LCI Learning
LCI Learning

Share on Facebook

Share on Twitter

Share on LinkedIn

Share on Email

Share More

Can't Order DVAC Inquiry In Absence Of FIR': Madras HC Disposes Plea For Investigation Into Alleged Stationery Supply Scam By Madurai Prison

Raashi Saxena ,
  18 November 2022       Share Bookmark

Court :
Hon’ble High Court of Madras
Brief :

Citation :
2022 LiveLaw (Mad) 91

P. Pugalenthi, Director, Prisoners Rights Forum v. The State of Tamil Nadu & Ors.

8th March 2022

Chief Justice Munishwar Nath Bhandari and Justice D Bharatha Chakravarthy

Petitioner :  P. Pugalenthi, Director, Prisoners Rights Forum

                   Respondent : The State of Tamil Nadu & Ors


The Madras High Court instructed the petitioner to seek registration of a FIR or to file a private complaint using Section 190 of the Criminal Procedure Code in order to direct the Directorate of Vigilance and Anti-Corruption to investigate the alleged scam involving the supply of stationery items by the employees of Madurai Central Prison.


Section 190 of the Code of Criminal Procedure - Cognizance of Offences By Magistrates

According to Section 190 of the Code, a Magistrate may declare an offence to have been committed either :- 

(a) after receiving a complaint

(b) after receiving a police report

 (c) after receiving information from a source other than a police officer, or even after developing  his own information or suspicion.


In accordance with Article 226 of The Constitution of India, a petition was filed asking for the issuance of a Writ of Mandamus ordering respondent No. 4 to start and finish the investigation into the petitioner's complaint, dated December 16, 2021, regarding the scam involving the supply of stationery items to various government departments, including the judicial department, by respondent No. 3 - Central Prison, Madurai, between 2016 and 2021, within a reasonable amount of time as may be determined.


The issues here were the maintainability of the petition and whether the petitioner had the right to invoke Section 190 of the CrPC to register a FIR or make a private complaint against the respondents. 


  • The petitioner claimed to have gathered a wealth of information about the scheme. His appeals to the DVAC and the District and Sessions Courts in Madurai and Ramanathapuram, however, were unsuccessful.
  • In order to obtain a writ of mandamus, the current writ petition was submitted to the High Court in the public interest.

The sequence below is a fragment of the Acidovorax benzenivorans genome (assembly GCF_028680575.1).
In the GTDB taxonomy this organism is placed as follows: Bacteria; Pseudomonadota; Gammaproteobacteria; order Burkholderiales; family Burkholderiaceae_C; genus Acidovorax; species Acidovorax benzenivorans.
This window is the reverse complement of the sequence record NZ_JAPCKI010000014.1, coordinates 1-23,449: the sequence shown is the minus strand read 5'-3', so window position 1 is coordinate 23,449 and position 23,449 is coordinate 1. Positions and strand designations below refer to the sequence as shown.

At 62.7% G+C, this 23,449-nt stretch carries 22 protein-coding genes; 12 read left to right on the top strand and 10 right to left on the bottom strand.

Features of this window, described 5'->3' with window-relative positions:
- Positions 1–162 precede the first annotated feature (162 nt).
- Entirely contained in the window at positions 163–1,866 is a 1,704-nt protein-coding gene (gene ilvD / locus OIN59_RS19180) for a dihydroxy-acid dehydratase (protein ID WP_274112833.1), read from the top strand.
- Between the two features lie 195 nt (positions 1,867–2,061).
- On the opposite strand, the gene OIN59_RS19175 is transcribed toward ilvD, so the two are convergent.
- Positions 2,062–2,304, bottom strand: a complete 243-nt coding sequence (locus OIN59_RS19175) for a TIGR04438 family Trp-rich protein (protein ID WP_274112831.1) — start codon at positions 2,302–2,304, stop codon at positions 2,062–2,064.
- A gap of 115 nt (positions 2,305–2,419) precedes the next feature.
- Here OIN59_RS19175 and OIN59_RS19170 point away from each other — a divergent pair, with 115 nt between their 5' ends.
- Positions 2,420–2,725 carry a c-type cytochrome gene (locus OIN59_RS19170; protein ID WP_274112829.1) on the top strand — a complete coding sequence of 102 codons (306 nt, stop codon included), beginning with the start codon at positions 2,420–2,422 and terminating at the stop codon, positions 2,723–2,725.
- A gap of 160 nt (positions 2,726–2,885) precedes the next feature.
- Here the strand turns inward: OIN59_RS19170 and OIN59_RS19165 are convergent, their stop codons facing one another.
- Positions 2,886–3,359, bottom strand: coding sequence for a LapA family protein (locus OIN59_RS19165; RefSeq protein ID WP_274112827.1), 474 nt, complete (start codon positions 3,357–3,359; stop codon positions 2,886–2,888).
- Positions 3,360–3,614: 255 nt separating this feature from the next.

• The learned attorney for the petitioner further asserted that since the Supreme Court made clear in Vineet Narain v. Union of India [1998 (1) SCC 226] that holders of public offices are entrusted with certain powers to be used in the public interest only and as a result, the office is held by them in trust for the people, any lapse in moral behaviour by any of them constitutes a breach of trust and must be punished severely.


  • The petitioner's complaint was the basis for the court's observation that no FIR had been filed. Additionally, a private complaint pursuant to Section 190 of CrPC. was submitted by the petitioner.
  • In response to the question of whether it may direct DVAC to begin an investigation in the absence of a FIR, the court cited the same and responded in the negative.
  • The first bench stated that the Criminal Procedure Code and the Prevention of Corruption Act of 1988 must be followed in order to initiate an inquiry into the aforementioned complaint.
  • The court remarked that it does not follow from Article 14 that an investigation should be launched as soon as an individual makes a complaint.


As a result, the petition was dismissed with the court giving the petitioner the option of registering a FIR or filing a private complaint about the stationery supply scam.

Click here to download the original copy of the judgement

"Loved reading this piece by Raashi Saxena?
Join LAWyersClubIndia's network for daily News Updates, Judgment Summaries, Articles, Forum Threads, Online Law Courses, and MUCH MORE!!"

Published in Others
Views : 1028